Barbecue fans from Memphis take their craft seriously. Slow-cooked, hickory-smoked pulled pork is considered a particular point of pride. As such, pit masters don’t limit barbecued pork to its typical fate between a saucy bun. In fact, the savory, tender meat works wonders in spaghetti.
BBQ spaghetti can be a bit of a misleading name. To be clear, the spaghetti itself is not barbecued, but the hunks of pulled pork that complete the dish are. The combination is united by a base of cooked-down tomatoes and onions—flavors that compliment both Southern and Italian pork preparations—mixed with thick, smoky Memphis-style BBQ sauce.
If you consider the pasta Italian, the BBQ sauce Southern, and the slow-cooked pork, tomatoes, and onions as cornerstones of both cuisines, the result is an even combination of influences. But ultimately, what dish is as American as a heaping plate of comforting, culturally-disparate Frankenfood?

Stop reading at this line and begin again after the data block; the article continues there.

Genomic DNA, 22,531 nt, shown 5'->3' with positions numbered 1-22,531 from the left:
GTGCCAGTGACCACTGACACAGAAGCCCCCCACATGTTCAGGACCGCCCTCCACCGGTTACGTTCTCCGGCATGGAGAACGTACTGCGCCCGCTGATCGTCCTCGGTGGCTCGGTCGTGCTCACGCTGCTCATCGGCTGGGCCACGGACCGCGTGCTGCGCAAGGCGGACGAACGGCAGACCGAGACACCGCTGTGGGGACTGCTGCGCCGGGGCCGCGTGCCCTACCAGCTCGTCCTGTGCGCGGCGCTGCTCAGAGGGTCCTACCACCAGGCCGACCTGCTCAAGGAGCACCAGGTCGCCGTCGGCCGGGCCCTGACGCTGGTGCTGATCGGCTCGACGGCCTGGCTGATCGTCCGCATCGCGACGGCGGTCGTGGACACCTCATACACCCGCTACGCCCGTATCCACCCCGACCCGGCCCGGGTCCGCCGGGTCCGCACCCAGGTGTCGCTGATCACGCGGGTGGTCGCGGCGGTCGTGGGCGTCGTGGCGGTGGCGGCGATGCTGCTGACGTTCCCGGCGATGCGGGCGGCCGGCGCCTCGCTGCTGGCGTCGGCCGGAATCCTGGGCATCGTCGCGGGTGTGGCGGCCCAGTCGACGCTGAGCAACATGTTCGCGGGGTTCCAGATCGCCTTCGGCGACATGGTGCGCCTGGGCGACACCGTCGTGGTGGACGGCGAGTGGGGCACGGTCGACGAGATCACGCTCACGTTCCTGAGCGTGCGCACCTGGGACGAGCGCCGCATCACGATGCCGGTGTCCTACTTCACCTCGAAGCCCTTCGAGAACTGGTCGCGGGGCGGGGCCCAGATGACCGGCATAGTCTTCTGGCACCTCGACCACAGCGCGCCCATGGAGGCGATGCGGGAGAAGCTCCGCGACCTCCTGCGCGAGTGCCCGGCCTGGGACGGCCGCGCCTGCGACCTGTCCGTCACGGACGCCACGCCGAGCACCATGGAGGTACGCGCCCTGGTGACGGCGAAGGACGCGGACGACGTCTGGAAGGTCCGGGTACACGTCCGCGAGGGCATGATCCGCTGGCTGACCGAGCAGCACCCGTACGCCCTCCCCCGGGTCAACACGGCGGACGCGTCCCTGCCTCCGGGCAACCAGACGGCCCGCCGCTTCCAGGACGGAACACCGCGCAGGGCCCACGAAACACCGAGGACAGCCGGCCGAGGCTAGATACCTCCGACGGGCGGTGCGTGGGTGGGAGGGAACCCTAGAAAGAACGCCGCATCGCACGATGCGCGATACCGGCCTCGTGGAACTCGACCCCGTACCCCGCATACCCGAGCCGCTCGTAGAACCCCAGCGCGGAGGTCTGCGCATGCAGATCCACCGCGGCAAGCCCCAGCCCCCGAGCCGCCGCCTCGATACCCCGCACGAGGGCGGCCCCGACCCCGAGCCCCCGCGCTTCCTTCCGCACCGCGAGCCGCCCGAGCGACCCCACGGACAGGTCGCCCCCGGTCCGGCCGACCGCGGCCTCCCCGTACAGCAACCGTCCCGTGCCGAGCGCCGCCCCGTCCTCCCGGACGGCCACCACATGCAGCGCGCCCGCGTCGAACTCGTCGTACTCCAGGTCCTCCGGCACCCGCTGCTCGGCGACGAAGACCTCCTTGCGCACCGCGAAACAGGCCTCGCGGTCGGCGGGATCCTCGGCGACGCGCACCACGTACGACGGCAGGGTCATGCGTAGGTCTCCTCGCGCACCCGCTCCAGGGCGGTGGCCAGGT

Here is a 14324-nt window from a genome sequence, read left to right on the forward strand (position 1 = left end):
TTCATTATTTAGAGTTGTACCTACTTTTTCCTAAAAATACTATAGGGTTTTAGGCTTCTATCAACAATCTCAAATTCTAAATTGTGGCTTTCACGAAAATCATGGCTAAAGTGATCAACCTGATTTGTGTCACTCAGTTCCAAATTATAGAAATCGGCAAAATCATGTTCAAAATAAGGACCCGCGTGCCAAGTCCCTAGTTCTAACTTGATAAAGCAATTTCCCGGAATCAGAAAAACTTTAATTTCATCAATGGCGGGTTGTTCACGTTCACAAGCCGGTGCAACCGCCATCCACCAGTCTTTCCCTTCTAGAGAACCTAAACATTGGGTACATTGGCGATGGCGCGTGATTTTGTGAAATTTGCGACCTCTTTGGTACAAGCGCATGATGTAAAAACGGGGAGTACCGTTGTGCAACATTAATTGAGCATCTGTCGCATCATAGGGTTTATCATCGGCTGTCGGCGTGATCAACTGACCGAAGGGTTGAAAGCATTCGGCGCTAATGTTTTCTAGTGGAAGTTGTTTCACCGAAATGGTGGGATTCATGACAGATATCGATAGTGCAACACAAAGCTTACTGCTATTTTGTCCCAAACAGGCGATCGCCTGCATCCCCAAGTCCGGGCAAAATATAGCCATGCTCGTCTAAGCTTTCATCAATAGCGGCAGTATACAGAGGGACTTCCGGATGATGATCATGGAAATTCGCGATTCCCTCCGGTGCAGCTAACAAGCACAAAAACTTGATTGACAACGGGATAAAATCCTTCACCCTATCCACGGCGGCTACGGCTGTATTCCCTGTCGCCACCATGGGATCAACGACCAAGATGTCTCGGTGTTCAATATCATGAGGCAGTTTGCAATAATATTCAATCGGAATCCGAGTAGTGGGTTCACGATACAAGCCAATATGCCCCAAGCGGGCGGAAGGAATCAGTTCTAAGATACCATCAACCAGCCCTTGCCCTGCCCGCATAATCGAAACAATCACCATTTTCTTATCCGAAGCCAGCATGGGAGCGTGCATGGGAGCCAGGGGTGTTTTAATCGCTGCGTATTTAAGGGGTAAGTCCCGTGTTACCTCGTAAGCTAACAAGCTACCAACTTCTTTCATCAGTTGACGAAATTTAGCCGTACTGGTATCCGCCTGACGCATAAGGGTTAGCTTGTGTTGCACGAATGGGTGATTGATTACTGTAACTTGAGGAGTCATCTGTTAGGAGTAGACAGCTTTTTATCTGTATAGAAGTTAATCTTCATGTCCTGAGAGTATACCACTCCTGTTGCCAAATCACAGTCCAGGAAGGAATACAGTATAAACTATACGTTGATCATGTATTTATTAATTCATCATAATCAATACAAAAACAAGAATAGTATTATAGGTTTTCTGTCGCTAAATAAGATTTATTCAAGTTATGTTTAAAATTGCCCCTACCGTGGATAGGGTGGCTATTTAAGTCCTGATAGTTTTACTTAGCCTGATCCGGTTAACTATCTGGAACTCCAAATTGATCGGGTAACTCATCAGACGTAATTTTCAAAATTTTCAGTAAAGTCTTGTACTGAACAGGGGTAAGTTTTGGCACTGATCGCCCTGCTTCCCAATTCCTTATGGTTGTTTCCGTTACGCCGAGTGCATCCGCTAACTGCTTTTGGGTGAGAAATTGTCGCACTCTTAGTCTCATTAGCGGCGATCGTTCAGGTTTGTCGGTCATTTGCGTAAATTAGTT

Where to Try It
The Bar-B-Q Shop1782 Madison Avenue, Memphis, Tennessee, 38104, United States
After buying out this restaurant from BBQ spaghetti's inventor, the new owners moved locations and changed the name, but still make the original recipe in-house.
Jim Neely's Interstate B-B-Q2265 S 3rd St, Memphis, Tennessee, 38109, United States
This Memphis restaurant helped put BBQ spaghetti on the map with its house pulled pork and special sauce.